As garage gym equipment goes, a bench is probably the most versatile tool in the arsenal. It doesn’t have to be new and it’s not at all expensive. You can place it inside the power rack and use it for safe bench presses that do not require a spotter, you can use it for abdominal exercises or dumbbell workouts, even leg training.

All it needs is good padding and sturdiness. Ideally, you could purchase one that allows for incline, decline and flat positions.

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Strength And Conditioning Equipment

Performing conditioning workouts, while not increasing muscle mass, can save you a lot of trouble down the road. Through conditioning, muscle fibers strengthen and are able to take a lot more punishment. Body building is all well and good but won’t contribute much to overall health if done exclusively.

Fortunately there are many pieces of equipment that can be used for strength and conditioning.

Pull-up Bar

A power rack can be used for pull-ups just as well but if you’re short on cash or simply don’t have the room for one, a pull-up bar will do wonders. Simply lodge it above the door frame and make sure it does not come off. Pull-ups are great for strengthening almost all back muscles.

While difficult at first, you’ll soon be able to increase the number of reps. Most of them come with more than one way to grab a hold of them. Combine wider with tighter grips to develop all the muscles in your back.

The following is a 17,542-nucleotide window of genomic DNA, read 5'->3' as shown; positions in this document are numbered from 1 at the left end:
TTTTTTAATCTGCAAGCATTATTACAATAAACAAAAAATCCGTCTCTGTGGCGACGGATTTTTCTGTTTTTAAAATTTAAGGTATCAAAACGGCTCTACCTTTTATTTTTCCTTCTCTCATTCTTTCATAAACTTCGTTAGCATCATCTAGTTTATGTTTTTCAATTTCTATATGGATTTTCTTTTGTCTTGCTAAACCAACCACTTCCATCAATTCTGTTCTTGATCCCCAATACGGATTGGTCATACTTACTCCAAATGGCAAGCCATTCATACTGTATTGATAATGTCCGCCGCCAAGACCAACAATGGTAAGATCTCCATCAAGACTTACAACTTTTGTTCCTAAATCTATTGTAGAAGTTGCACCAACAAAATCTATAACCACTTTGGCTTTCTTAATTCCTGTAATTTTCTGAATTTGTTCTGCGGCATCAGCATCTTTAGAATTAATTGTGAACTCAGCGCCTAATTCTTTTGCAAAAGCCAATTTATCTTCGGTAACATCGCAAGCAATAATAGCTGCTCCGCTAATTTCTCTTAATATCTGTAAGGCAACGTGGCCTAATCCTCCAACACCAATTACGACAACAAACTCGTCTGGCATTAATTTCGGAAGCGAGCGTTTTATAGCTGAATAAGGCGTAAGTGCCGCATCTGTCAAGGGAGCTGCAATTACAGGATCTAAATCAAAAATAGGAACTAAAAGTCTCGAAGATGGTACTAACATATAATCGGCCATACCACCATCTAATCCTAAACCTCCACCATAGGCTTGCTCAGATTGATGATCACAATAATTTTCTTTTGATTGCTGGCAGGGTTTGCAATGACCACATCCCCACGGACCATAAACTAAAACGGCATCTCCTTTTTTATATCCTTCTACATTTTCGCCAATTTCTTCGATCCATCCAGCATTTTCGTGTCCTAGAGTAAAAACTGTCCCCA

Heavy Bag

Before purchasing a heavy bag, make sure that the garage support beams are able to hold it. This piece of equipment is more of a mixed breed, depending on what you’re after. Punching hard develops strength in both shoulders and arms while doing it for longer at an intense level can turn into a great cardio workout.

If you manage to learn a proper boxing stance and have enough room to circle the heavy bag as you hit it, you’ll be benefiting more from it. Moving from the waist while punching will strengthen core muscles. Please use hand wraps, bag gloves and correct punching technique to avoid any injury to your wrists and hands.

Wrist Weights

Wrist weights shouldn’t weigh more that 4 pounds each. They can be strapped on the hand wrists or on the ankles. You can use them to warm up before more intense exercises or for an intense cardio workout. The faster the reps the easier you’ll gas out but your lung capacity will soon improve, allowing you to keep going. Wrist weights are great for muscle conditioning, especially for the shoulders, the ones you tend to use in almost all upper body workouts.


Although you may now have all the weights you need, that doesn’t mean you should completely eliminate bodyweight exercises from your routines. Parallettes don’t take up much space and are ideal for people that are getting bored with standard push-ups. By allowing you to adjust the grip and drop the torso bellow hand level, parallettes can help with the developing of chest and back muscles, triceps and shoulders.